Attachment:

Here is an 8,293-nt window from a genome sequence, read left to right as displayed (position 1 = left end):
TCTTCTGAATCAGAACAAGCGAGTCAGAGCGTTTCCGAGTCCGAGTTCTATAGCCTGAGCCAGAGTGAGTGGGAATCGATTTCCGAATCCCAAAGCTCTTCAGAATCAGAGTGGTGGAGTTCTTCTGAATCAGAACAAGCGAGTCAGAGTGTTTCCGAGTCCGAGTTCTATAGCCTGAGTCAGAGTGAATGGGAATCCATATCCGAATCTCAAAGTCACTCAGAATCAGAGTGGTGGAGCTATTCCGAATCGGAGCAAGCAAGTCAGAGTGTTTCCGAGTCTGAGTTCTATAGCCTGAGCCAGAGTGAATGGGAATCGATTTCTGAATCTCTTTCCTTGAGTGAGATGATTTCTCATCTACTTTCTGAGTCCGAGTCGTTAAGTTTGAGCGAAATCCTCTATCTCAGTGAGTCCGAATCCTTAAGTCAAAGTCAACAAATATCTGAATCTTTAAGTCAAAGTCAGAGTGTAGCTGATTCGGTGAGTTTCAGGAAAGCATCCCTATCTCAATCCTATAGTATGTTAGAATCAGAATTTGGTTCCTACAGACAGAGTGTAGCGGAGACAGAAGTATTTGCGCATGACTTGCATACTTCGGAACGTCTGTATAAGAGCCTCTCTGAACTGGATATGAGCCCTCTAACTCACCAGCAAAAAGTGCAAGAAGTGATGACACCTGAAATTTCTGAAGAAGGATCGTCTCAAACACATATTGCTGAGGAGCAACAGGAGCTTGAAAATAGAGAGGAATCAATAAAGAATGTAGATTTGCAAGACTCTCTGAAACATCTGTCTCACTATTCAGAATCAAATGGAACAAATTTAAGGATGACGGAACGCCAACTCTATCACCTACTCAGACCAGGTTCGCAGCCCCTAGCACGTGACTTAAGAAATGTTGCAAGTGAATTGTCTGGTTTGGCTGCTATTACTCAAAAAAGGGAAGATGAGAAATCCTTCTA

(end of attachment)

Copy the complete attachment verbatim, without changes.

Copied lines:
Here is an 8,293-nt window from a genome sequence, read left to right as displayed (position 1 = left end):
TCTTCTGAATCAGAACAAGCGAGTCAGAGCGTTTCCGAGTCCGAGTTCTATAGCCTGAGCCAGAGTGAGTGGGAATCGATTTCCGAATCCCAAAGCTCTTCAGAATCAGAGTGGTGGAGTTCTTCTGAATCAGAACAAGCGAGTCAGAGTGTTTCCGAGTCCGAGTTCTATAGCCTGAGTCAGAGTGAATGGGAATCCATATCCGAATCTCAAAGTCACTCAGAATCAGAGTGGTGGAGCTATTCCGAATCGGAGCAAGCAAGTCAGAGTGTTTCCGAGTCTGAGTTCTATAGCCTGAGCCAGAGTGAATGGGAATCGATTTCTGAATCTCTTTCCTTGAGTGAGATGATTTCTCATCTACTTTCTGAGTCCGAGTCGTTAAGTTTGAGCGAAATCCTCTATCTCAGTGAGTCCGAATCCTTAAGTCAAAGTCAACAAATATCTGAATCTTTAAGTCAAAGTCAGAGTGTAGCTGATTCGGTGAGTTTCAGGAAAGCATCCCTATCTCAATCCTATAGTATGTTAGAATCAGAATTTGGTTCCTACAGACAGAGTGTAGCGGAGACAGAAGTATTTGCGCATGACTTGCATACTTCGGAACGTCTGTATAAGAGCCTCTCTGAACTGGATATGAGCCCTCTAACTCACCAGCAAAAAGTGCAAGAAGTGATGACACCTGAAATTTCTGAAGAAGGATCGTCTCAAACACATATTGCTGAGGAGCAACAGGAGCTTGAAAATAGAGAGGAATCAATAAAGAATGTAGATTTGCAAGACTCTCTGAAACATCTGTCTCACTATTCAGAATCAAATGGAACAAATTTAAGGATGACGGAACGCCAACTCTATCACCTACTCAGACCAGGTTCGCAGCCCCTAGCACGTGACTTAAGAAATGTTGCAAGTGAATTGTCTGGTTTGGCTGCTATTACTCAAAAAAGGGAAGATGAGAAATCCTTCTA